Retail DNA Testing: The Future Has Arrived

As athletes, we spend a lot of time worrying about the training stress we put on our bodies. Are we doing too much or too little intensity? Do we rest enough? How do we peak when we want? And are we putting the best kinds of fuels in our diet?

But most of us never think about our personal DNA and the impact it could have on our current and future health. Last year, Time magazine named the “Retail DNA Test” Invention of the Year.

For those needing a brief science refresher, DNA is material that governs inheritance of eye color, hair color, height, bone density, muscle performance and many other human and animal traits. DNA is a long, but narrow string-of-beads-like object that comprises the chromosomes in the cells of our body. The ‘beads’ that make up DNA are called bases and can be considered letters providing instructions for building all living things. About six-feet of DNA is normally packed into each cell, a space roughly equal to a cube one/millionth of an inch on a side. Basically, every part of the body is made up of these tiny cells and each contains the full complement of DNA

Comparison of one person’s DNA to another, you will find that the letters and ‘words’ are nearly identical, approximately one letter per 1000 are different between any two people. It is the identity that makes us human, and the variation that makes each of us unique. 

It is the differences in DNA that lead to your unique genetic predisposition for common diseases and conditions; efficacious (or adverse) drug responses, whether you carry recessive mutations that could be passed to your children, as well as a wealth of ancestry information. Many of these differences in DNA can be identified using a retail DNA test.

These retail DNA tests require no blood samples or doctor visits. All you do is drop a little saliva into a collection tube–always provided by the testing company–and overnight it back to a laboratory. The cells derived from a person’s saliva sample will contain the same DNA as other cells in the body. A reputable company will also ensure there is no name on your sample when mailed back. The connection to your bar-coded sample and name is done securely online through separate databases. In other words, make sure whichever company you choose is not storing your DNA information and name in the same database.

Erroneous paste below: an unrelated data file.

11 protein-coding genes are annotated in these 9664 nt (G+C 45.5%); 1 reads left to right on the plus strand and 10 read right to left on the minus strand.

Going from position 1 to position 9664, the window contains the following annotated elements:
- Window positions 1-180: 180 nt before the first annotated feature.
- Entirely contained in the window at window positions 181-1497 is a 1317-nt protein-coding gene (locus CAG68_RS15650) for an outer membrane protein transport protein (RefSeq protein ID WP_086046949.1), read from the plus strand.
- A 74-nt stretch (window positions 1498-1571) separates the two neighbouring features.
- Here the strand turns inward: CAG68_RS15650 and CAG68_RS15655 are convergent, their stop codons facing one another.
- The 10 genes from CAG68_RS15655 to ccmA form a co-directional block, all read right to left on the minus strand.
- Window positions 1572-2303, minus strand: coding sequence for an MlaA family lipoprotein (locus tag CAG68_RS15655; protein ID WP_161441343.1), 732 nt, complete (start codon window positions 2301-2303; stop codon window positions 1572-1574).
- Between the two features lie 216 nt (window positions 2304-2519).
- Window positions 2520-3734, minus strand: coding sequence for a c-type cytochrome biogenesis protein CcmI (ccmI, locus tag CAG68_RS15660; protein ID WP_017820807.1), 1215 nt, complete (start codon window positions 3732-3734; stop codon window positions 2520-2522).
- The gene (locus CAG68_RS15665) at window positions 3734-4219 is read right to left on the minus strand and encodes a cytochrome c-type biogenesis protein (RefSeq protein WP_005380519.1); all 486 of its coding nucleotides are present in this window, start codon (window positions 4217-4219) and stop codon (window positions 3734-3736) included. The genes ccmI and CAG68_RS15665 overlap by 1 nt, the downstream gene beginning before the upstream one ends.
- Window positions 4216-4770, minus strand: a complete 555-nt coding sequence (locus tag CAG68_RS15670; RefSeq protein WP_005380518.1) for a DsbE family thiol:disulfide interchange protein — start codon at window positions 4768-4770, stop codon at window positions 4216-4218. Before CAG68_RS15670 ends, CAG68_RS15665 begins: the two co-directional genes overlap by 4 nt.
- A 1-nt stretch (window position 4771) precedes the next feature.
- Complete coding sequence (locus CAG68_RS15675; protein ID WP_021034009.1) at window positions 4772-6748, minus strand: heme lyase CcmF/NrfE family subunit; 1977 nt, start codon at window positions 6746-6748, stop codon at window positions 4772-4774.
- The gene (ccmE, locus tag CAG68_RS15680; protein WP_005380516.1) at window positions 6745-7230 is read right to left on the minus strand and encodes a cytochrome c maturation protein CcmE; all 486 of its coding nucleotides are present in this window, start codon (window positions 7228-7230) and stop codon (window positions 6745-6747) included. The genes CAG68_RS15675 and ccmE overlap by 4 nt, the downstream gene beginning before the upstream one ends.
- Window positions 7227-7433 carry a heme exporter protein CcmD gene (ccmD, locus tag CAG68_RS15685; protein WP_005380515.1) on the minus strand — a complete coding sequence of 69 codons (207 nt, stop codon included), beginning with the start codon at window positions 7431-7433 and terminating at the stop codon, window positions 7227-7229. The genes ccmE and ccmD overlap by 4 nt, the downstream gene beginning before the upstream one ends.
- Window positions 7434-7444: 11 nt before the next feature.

DNA testing will also discover more about your personal heritage than you ever thought possible. It can uncover your deep ancestry going back more than 10,000 years into pre-history. Both mitochondrial DNA, which is passed from mother to child, and Y chromosome (males only), which is passed from father to son, can categorize you into one of over 1,000 maternal groups and 250 paternal groups. You may learn you share common ancestors with famous people or a friend.

So while you’re out training or toeing the line at your next race, think about everything that makes you unique as a human being. It’s your DNA, and it doesn’t have to be hidden or kept secret from you any more. There are several companies that can do comprehensive analysis for less money than certain triathlons are charging for entry. Many people don’t realize DNA testing is now simple and secure.

And when you think about current and future health implications, not just for you but your family and children as well, it makes sense that DNA testing is going to be the cornerstone of personalized medicine.

You’ll also have piece of mind knowing that President Bush, just last year, signed GINA (Genetic Information Non-Discrimination Act) to make it illegal for health insurance companies or employers to discriminate based on your genetic information.

Best news is this is no longer the future or science fiction. You can get your DNA tested today by many companies. You should research what these companies are testing and make sure they’ve got the highest security and privacy standards to keep your DNA information protected. A company with its own federal and state certified lab would be a good place to start.


Dr. Becker is Pathway Genomics' Chief Science Officer and his discovery of genes related to Alzheimer's Disease earned him the #5 medical breakthrough of 2008 from Time Magazine. For more information on personal DNA testing and how you might benefit, please visit www.pathway.com.

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